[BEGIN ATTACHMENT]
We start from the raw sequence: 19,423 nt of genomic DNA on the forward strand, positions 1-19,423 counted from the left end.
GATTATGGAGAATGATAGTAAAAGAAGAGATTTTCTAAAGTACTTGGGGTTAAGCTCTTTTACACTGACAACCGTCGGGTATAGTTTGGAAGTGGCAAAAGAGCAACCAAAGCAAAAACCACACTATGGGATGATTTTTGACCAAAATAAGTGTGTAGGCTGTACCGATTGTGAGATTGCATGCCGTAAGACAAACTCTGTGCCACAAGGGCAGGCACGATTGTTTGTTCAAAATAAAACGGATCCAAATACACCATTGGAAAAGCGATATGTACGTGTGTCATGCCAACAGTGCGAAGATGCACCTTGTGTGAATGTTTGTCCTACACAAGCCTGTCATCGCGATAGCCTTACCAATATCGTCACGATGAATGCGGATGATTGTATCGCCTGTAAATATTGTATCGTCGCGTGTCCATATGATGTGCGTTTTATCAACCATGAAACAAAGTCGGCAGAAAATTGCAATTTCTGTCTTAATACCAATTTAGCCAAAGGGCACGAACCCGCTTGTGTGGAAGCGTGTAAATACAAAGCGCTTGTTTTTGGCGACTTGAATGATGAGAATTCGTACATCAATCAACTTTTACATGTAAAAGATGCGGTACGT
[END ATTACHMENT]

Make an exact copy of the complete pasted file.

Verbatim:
We start from the raw sequence: 19,423 nt of genomic DNA on the forward strand, positions 1-19,423 counted from the left end.
GATTATGGAGAATGATAGTAAAAGAAGAGATTTTCTAAAGTACTTGGGGTTAAGCTCTTTTACACTGACAACCGTCGGGTATAGTTTGGAAGTGGCAAAAGAGCAACCAAAGCAAAAACCACACTATGGGATGATTTTTGACCAAAATAAGTGTGTAGGCTGTACCGATTGTGAGATTGCATGCCGTAAGACAAACTCTGTGCCACAAGGGCAGGCACGATTGTTTGTTCAAAATAAAACGGATCCAAATACACCATTGGAAAAGCGATATGTACGTGTGTCATGCCAACAGTGCGAAGATGCACCTTGTGTGAATGTTTGTCCTACACAAGCCTGTCATCGCGATAGCCTTACCAATATCGTCACGATGAATGCGGATGATTGTATCGCCTGTAAATATTGTATCGTCGCGTGTCCATATGATGTGCGTTTTATCAACCATGAAACAAAGTCGGCAGAAAATTGCAATTTCTGTCTTAATACCAATTTAGCCAAAGGGCACGAACCCGCTTGTGTGGAAGCGTGTAAATACAAAGCGCTTGTTTTTGGCGACTTGAATGATGAGAATTCGTACATCAATCAACTTTTACATGTAAAAGATGCGGTACGT